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The Press Building, Christchurch facts for kids

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The Press Building
Christchurch Press Building - as it once was.jpg
The Press Building in November 2010
General information
Type Office and printing press
Architectural style Perpendicular Gothic
Location corner Cathedral Square and Worcester Street, Christchurch Central City
Address 32 Cathedral Square
Town or city Christchurch
Country New Zealand
Coordinates 43°31′50″S 172°38′17″E / 43.5306°S 172.6381°E / -43.5306; 172.6381
Construction started 1907
Completed 1909
Inaugurated 2 February 1909
Demolished 2011
Client The Press
Technical details
Structural system Reinforced concrete
Design and construction
Architect John Goddard Collins
Architecture firm Armson, Collins and Harman
Main contractor Henry Eli White
Designated: 2 April 1985
Reference #: 302

The Press Building located in Cathedral Square in Christchurch was the home of The Press between 1909 and February 2011. The building in perpendicular Gothic is registered with the New Zealand Historic Places Trust as a Category I heritage item, with the registration number 302. The building suffered significant damage in the February 2011 Christchurch earthquake, with one staff member killed in the collapsed top floor. The building was demolished in July and August 2011.


Press Building, 1919
The results of the 1919 general election displayed outside The Press Building

The Press was founded in 1861 by James FitzGerald in order to oppose the politics of his political rival William Sefton Moorhouse. From humble beginnings in a Montreal Street cottage, the newspaper was next located in Cashel Street. George Stead bought the newspaper in 1890, and in 1905 purchased a site in Cathedral Square for a new building in a location that he thought would become the town centre. The firm of Armson, Collins and Harman was engaged to design the building, and John Goddard Collins designed a four-storey building in perpendicular Gothic style. The builder was Henry Eli White.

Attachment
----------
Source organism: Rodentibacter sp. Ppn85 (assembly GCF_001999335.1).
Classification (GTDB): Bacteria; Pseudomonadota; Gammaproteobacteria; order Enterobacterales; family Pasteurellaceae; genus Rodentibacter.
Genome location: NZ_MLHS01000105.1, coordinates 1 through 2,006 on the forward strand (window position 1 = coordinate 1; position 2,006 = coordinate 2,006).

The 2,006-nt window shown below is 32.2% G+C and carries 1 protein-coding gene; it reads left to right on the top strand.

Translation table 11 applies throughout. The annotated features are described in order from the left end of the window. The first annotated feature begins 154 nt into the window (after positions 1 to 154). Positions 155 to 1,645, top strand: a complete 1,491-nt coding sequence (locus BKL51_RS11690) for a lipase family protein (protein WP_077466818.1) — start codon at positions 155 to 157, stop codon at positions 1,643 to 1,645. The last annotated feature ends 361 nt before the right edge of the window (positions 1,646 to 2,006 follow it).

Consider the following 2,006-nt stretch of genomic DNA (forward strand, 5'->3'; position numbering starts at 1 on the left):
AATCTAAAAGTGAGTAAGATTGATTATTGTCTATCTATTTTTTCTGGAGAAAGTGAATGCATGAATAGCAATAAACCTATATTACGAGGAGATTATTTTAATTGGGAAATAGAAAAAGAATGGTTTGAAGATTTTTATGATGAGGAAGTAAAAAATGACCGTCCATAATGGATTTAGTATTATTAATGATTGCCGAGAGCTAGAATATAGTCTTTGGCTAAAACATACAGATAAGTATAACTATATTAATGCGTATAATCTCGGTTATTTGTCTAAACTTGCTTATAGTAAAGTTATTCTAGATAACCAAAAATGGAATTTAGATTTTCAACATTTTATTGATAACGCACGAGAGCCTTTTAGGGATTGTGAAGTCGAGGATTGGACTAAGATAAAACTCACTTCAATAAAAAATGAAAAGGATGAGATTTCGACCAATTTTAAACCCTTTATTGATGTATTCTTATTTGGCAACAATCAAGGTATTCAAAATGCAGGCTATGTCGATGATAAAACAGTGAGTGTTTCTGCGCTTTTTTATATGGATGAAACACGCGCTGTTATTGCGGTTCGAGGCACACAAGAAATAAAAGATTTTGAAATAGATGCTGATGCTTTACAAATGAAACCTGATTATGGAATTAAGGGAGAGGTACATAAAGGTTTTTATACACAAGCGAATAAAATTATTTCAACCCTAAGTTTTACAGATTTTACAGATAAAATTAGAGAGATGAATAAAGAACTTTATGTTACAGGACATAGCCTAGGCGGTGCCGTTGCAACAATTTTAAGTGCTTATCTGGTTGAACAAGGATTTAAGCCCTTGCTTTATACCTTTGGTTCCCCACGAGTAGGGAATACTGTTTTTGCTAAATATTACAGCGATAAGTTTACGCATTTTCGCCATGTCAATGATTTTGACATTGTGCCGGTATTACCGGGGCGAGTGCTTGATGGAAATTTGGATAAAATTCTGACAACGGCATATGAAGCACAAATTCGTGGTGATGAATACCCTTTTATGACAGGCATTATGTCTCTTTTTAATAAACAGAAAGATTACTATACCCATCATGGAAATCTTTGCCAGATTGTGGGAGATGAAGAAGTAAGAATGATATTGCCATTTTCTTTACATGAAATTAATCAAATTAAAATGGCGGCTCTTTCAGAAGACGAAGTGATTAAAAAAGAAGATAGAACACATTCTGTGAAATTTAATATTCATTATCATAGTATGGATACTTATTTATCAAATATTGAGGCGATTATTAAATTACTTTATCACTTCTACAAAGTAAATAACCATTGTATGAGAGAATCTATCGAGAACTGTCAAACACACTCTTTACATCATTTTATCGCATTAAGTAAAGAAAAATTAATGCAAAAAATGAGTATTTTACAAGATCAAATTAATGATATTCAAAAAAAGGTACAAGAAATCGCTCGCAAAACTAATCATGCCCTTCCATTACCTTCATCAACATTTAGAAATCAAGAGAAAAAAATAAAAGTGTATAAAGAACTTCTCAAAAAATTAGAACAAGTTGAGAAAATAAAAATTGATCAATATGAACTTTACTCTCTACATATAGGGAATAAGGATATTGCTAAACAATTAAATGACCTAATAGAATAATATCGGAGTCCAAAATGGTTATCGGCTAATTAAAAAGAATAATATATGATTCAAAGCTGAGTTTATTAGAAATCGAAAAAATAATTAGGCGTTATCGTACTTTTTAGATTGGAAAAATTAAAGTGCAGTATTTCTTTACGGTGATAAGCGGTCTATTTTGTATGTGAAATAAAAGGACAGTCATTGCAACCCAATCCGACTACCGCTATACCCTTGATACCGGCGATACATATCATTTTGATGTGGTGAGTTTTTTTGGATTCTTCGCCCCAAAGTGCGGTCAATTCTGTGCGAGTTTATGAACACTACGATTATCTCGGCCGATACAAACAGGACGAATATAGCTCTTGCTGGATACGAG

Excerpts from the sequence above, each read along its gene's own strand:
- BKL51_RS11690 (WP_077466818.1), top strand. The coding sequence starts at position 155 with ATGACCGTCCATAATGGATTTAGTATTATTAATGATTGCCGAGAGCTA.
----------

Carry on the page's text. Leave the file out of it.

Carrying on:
The building was constructed using reinforced concrete, one of the first in Christchurch to utilise this technique, to support the weight of the printing presses. He allowed for a distinctive tower in the south-west corner. The first edition of The Press produced in the building was published on 2 February 1909. From 1886 to the 1920s, the newspaper used pigeon post for message transfer, and the pigeon house remains on the roof of the building.

The building was sold in 2008 to the Australian company Ganellen. The redevelopment plan was to build a new head office for The Press on an adjacent site in Gloucester Street, and the historic Press Building was to be refurbished as "an A-grade commercial building".

The building was damaged in the 2010 Canterbury earthquake, and the company vacated the building on 8 September 2010. The building was certified for use again. It suffered significant damage in the 22 February 2011 Christchurch earthquake with the top floor collapsing; one employee died, several people were seriously injured and many staff were trapped in the rubble. The earthquake hit two weeks before staff were due to move into the adjacent new office building. The building was demolished in July 2011. All that was remaining by 25 July 2011 was the main entrance door with the newspaper's motto above it ("Nihil utile quod non honestum", which translates to "Nothing is useful that is not honest") and the company's crest above it. Contractors are trying to remove the crest in one piece.

Following the February 2011 earthquake, the staff of The Press worked for 15 months out of a portacom village adjacent to their printing press in Harewood near the airport. They moved into their new building, adjacent to their old site, in May 2012. The first newspaper to be produced in the new premises was the 28 May 2012 edition.

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